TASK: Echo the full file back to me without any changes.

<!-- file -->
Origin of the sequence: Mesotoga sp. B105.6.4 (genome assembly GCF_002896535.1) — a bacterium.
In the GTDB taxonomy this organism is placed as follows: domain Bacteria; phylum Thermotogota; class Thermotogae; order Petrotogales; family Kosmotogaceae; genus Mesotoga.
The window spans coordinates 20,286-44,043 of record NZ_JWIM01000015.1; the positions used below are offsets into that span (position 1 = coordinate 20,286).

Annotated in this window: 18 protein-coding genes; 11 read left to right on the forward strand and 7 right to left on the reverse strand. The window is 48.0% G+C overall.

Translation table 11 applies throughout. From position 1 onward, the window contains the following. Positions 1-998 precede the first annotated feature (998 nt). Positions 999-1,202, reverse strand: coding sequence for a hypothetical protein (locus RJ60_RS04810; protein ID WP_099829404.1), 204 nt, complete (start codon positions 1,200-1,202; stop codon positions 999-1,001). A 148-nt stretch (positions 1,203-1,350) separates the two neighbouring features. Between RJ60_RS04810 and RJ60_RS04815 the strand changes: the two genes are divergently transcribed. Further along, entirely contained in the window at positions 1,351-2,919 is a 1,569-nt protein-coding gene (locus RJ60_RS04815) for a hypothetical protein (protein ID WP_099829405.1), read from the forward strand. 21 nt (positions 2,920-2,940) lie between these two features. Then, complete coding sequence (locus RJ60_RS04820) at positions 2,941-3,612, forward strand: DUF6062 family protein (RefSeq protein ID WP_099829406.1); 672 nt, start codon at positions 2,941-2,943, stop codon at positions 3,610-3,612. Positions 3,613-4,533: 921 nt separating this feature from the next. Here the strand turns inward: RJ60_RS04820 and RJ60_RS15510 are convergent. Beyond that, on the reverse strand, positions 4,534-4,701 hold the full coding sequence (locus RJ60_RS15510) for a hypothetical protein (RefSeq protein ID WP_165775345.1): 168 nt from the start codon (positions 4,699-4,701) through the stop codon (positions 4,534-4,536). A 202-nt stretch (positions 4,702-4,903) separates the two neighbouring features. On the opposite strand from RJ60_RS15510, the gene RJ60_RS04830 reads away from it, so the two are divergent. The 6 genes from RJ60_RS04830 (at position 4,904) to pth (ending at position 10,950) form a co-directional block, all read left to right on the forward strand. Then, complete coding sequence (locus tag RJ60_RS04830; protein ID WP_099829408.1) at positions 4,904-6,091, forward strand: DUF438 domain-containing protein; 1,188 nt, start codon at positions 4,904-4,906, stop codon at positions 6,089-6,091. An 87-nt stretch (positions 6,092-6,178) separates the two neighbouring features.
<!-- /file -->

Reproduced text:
Origin of the sequence: Mesotoga sp. B105.6.4 (genome assembly GCF_002896535.1) — a bacterium.
In the GTDB taxonomy this organism is placed as follows: domain Bacteria; phylum Thermotogota; class Thermotogae; order Petrotogales; family Kosmotogaceae; genus Mesotoga.
The window spans coordinates 20,286-44,043 of record NZ_JWIM01000015.1; the positions used below are offsets into that span (position 1 = coordinate 20,286).

Annotated in this window: 18 protein-coding genes; 11 read left to right on the forward strand and 7 right to left on the reverse strand. The window is 48.0% G+C overall.

Translation table 11 applies throughout. From position 1 onward, the window contains the following. Positions 1-998 precede the first annotated feature (998 nt). Positions 999-1,202, reverse strand: coding sequence for a hypothetical protein (locus RJ60_RS04810; protein ID WP_099829404.1), 204 nt, complete (start codon positions 1,200-1,202; stop codon positions 999-1,001). A 148-nt stretch (positions 1,203-1,350) separates the two neighbouring features. Between RJ60_RS04810 and RJ60_RS04815 the strand changes: the two genes are divergently transcribed. Further along, entirely contained in the window at positions 1,351-2,919 is a 1,569-nt protein-coding gene (locus RJ60_RS04815) for a hypothetical protein (protein ID WP_099829405.1), read from the forward strand. 21 nt (positions 2,920-2,940) lie between these two features. Then, complete coding sequence (locus RJ60_RS04820) at positions 2,941-3,612, forward strand: DUF6062 family protein (RefSeq protein ID WP_099829406.1); 672 nt, start codon at positions 2,941-2,943, stop codon at positions 3,610-3,612. Positions 3,613-4,533: 921 nt separating this feature from the next. Here the strand turns inward: RJ60_RS04820 and RJ60_RS15510 are convergent. Beyond that, on the reverse strand, positions 4,534-4,701 hold the full coding sequence (locus RJ60_RS15510) for a hypothetical protein (RefSeq protein ID WP_165775345.1): 168 nt from the start codon (positions 4,699-4,701) through the stop codon (positions 4,534-4,536). A 202-nt stretch (positions 4,702-4,903) separates the two neighbouring features. On the opposite strand from RJ60_RS15510, the gene RJ60_RS04830 reads away from it, so the two are divergent. The 6 genes from RJ60_RS04830 (at position 4,904) to pth (ending at position 10,950) form a co-directional block, all read left to right on the forward strand. Then, complete coding sequence (locus tag RJ60_RS04830; protein ID WP_099829408.1) at positions 4,904-6,091, forward strand: DUF438 domain-containing protein; 1,188 nt, start codon at positions 4,904-4,906, stop codon at positions 6,089-6,091. An 87-nt stretch (positions 6,092-6,178) separates the two neighbouring features.